[I wrote this for the ThingM newsletter that went out yesterday, but thought it may be of broader interest]
Wine keeps reappearing at the intersection of the digital world and the physical one. Bruce Sterling's pioneering book on the implications of ubiquitous computing, Shaping Things, uses it extensively as an example, but he wasn't the first to discuss it. Wine is the textbook example (literally) in the Information Architecture world, where the problem of organizing is often used to explain an approach known as faceted classification. Virtual Vineyard (arguably the first successful ecommerce website) launched before Amazon did.
Why? Our theory is that wine exists in two worlds: as a physical object and as an informational one. The informational object doesn't just exist as a way to help people select wine to drink, but the information about the wine becomes an important part of the process of collecting wine. Moreover, unlike other collectibles that exist as physical and informational objects (think Magic the Gathering cards), wine is a consumable. You can never get a complete set and what you have is always shrinking, so there's a perpetual pressure to gather new information to gather new wine.
The problem is that wine bottles are terribly difficult to track. As collectibles, there are market pressures to create scarcity, which leads many producers (especially of high-end wines) to avoid using the most common object tracking mechanism, the UPC barcode. Barcodes symbolize mass production to wine producers struggling to create scarcity, so they don't use them, or use them haphazardly. We feel this ends up backfiring on wine producers, creating obscurity instead. Wine is a classic Long Tail product: in other words, there's a huge volume of potential in the obscure end of the market, but despite wine's early entry as objects of cutting-edge technological consideration, it hasn't achieved nearly its potential.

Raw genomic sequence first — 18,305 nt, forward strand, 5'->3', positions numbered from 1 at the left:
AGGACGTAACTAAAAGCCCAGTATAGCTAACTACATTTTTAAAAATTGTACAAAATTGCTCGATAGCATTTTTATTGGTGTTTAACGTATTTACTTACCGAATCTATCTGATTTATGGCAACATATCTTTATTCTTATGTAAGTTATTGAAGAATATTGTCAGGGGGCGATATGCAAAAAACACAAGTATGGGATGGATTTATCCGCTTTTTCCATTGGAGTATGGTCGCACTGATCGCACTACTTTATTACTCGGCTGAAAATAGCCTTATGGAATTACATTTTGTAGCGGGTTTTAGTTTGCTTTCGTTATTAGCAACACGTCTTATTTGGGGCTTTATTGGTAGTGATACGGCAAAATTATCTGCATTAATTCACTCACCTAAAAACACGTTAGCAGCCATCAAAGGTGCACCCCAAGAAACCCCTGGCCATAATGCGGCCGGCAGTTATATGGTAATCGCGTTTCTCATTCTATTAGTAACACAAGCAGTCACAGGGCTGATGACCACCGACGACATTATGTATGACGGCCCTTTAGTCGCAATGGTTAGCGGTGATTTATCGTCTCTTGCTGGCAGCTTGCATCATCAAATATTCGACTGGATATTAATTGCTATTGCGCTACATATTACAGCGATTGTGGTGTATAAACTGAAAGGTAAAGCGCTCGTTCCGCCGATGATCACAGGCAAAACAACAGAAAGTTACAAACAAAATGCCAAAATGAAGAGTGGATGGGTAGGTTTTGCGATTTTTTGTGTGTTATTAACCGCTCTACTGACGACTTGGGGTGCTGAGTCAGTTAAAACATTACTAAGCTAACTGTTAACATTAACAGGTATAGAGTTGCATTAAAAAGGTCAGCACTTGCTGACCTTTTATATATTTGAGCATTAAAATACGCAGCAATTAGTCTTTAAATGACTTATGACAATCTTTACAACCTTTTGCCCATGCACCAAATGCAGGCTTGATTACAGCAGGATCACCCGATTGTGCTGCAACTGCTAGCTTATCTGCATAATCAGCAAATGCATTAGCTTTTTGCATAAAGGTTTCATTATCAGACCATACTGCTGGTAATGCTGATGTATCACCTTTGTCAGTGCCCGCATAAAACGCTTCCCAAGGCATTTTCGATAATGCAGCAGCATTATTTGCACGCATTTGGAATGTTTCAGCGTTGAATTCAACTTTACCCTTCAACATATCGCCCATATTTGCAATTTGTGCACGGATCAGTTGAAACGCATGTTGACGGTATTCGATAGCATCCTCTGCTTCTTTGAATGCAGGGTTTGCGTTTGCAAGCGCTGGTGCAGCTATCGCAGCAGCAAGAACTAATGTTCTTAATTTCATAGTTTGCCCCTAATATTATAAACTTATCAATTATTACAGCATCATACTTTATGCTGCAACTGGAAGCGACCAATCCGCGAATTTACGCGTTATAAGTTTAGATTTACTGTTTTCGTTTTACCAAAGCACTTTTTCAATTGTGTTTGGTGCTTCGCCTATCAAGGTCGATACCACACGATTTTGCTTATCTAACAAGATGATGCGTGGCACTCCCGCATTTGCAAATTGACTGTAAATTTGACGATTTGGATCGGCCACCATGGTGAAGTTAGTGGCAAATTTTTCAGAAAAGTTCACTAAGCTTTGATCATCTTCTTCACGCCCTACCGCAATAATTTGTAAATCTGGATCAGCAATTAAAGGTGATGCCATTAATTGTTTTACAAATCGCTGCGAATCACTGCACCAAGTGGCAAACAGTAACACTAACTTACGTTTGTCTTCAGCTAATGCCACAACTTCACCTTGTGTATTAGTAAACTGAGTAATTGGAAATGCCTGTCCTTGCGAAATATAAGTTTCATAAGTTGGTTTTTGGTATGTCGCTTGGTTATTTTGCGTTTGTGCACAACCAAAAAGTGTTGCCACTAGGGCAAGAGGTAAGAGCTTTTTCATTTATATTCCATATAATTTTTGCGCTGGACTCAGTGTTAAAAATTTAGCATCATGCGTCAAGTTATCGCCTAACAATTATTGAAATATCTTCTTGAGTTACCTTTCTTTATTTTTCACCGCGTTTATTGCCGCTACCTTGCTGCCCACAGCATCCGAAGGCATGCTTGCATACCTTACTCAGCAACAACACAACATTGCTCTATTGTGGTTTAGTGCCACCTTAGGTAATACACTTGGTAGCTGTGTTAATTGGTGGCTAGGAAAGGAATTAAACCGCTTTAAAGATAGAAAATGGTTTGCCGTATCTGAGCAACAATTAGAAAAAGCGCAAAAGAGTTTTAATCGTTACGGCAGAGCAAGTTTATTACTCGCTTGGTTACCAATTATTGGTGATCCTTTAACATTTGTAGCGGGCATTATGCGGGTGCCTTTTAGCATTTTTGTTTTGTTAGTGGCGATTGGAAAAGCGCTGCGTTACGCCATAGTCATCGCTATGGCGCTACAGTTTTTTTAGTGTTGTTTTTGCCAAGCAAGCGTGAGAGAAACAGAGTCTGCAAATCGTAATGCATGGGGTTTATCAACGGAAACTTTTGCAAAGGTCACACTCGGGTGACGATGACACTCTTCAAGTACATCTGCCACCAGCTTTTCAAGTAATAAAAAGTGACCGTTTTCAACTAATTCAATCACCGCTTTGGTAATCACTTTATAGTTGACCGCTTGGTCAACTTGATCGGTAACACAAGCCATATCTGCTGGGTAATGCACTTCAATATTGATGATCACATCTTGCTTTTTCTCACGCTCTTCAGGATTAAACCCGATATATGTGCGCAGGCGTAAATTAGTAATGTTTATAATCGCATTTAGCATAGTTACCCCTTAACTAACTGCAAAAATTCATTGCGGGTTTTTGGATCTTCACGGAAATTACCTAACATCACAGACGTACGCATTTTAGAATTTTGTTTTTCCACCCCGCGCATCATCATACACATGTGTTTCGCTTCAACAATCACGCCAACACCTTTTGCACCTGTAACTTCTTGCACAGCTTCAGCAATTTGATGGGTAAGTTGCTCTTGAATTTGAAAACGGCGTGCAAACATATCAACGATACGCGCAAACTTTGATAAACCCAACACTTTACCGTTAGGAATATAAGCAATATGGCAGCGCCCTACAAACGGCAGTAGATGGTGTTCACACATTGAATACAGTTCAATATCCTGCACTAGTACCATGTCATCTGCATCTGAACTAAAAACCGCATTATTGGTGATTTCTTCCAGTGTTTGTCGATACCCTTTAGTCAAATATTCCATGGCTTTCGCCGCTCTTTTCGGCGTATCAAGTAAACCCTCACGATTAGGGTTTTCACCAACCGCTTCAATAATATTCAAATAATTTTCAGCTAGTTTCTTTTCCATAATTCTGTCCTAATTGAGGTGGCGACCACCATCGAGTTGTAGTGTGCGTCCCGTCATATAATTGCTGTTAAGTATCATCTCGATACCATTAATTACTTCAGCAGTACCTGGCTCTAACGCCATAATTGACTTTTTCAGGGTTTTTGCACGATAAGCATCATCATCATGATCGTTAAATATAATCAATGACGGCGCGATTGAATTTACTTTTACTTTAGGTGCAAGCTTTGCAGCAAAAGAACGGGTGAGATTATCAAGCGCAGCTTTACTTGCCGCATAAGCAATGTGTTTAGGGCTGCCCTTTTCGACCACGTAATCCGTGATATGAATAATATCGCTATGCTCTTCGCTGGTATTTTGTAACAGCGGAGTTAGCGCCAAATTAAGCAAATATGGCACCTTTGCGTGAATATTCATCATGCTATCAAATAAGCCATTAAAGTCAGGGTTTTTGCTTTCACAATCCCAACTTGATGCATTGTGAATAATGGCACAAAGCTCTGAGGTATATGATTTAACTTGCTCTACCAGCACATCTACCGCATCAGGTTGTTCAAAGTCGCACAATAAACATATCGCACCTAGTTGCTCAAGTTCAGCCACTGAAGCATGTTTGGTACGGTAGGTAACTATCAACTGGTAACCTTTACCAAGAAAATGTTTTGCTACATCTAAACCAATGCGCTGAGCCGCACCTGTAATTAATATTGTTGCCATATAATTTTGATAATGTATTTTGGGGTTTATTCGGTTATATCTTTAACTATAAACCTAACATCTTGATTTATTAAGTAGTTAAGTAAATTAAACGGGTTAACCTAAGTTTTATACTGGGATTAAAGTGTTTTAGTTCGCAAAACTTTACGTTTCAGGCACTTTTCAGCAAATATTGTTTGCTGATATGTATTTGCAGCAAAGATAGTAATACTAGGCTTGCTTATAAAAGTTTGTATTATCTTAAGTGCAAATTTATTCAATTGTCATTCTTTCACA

We believe the core problem is that most wine is virtually untrackable in the information space. It's a physical object that has no anchor to which to attach data. There is huge potential in creating such anchors. Ulla-Maaria Mutanen created the Thinglink project to create "social objects" that "make it possible to 1) aggregate online discussion around particular items, 2) track their history, and 3) develop new ways of connecting through particular objects on the web." She's talking about handicrafts, but the same thing can--and should--apply to wine.
However, when I went to the Wine Industry Technology Symposium a couple of weeks ago, there was virtually no discussion of ideas like this, even as the group discussed the power of "Web 2.0" and social networks.
Since we're currently working on an RFID wine rack, we're thinking a lot about these issues. We would like the answer to be RFIDs embedded in wine labels (invisibly) coupled with open, shared communication standards for exchanging wine information. These should look forward toward the capabilities of the technology and the "social life" of objects that bridge the information and physical worlds, rather than trying to copy UPCs or ISBNs, as valuable as those have been. Until then, wine, that most textbook example of hybrid objects, will be frustratingly out of reach for consumers, who then will be themselves frustratingly unavailable to producers. It's a situation that could be much better (i.e. profitable and enjoyable) for everyone involved.